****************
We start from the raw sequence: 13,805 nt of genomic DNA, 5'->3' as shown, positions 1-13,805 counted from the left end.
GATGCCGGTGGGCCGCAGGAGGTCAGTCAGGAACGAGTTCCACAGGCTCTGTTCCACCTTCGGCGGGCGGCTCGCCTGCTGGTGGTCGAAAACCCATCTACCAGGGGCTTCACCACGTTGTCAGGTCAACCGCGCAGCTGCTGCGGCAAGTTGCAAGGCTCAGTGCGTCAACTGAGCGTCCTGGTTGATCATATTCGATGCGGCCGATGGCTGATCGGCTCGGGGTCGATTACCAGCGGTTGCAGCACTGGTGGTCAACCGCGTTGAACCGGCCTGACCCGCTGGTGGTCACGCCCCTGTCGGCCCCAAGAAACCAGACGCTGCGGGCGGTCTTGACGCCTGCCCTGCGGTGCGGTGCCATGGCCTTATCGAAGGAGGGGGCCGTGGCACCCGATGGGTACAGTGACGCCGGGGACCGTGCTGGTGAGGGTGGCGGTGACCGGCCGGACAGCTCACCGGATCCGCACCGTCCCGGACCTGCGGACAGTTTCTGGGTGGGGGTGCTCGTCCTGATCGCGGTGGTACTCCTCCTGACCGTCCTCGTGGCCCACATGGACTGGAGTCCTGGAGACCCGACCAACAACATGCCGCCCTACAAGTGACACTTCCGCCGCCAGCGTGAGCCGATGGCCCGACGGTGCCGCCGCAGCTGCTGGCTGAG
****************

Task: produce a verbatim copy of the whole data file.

We start from the raw sequence: 13,805 nt of genomic DNA, 5'->3' as shown, positions 1-13,805 counted from the left end.
GATGCCGGTGGGCCGCAGGAGGTCAGTCAGGAACGAGTTCCACAGGCTCTGTTCCACCTTCGGCGGGCGGCTCGCCTGCTGGTGGTCGAAAACCCATCTACCAGGGGCTTCACCACGTTGTCAGGTCAACCGCGCAGCTGCTGCGGCAAGTTGCAAGGCTCAGTGCGTCAACTGAGCGTCCTGGTTGATCATATTCGATGCGGCCGATGGCTGATCGGCTCGGGGTCGATTACCAGCGGTTGCAGCACTGGTGGTCAACCGCGTTGAACCGGCCTGACCCGCTGGTGGTCACGCCCCTGTCGGCCCCAAGAAACCAGACGCTGCGGGCGGTCTTGACGCCTGCCCTGCGGTGCGGTGCCATGGCCTTATCGAAGGAGGGGGCCGTGGCACCCGATGGGTACAGTGACGCCGGGGACCGTGCTGGTGAGGGTGGCGGTGACCGGCCGGACAGCTCACCGGATCCGCACCGTCCCGGACCTGCGGACAGTTTCTGGGTGGGGGTGCTCGTCCTGATCGCGGTGGTACTCCTCCTGACCGTCCTCGTGGCCCACATGGACTGGAGTCCTGGAGACCCGACCAACAACATGCCGCCCTACAAGTGACACTTCCGCCGCCAGCGTGAGCCGATGGCCCGACGGTGCCGCCGCAGCTGCTGGCTGAG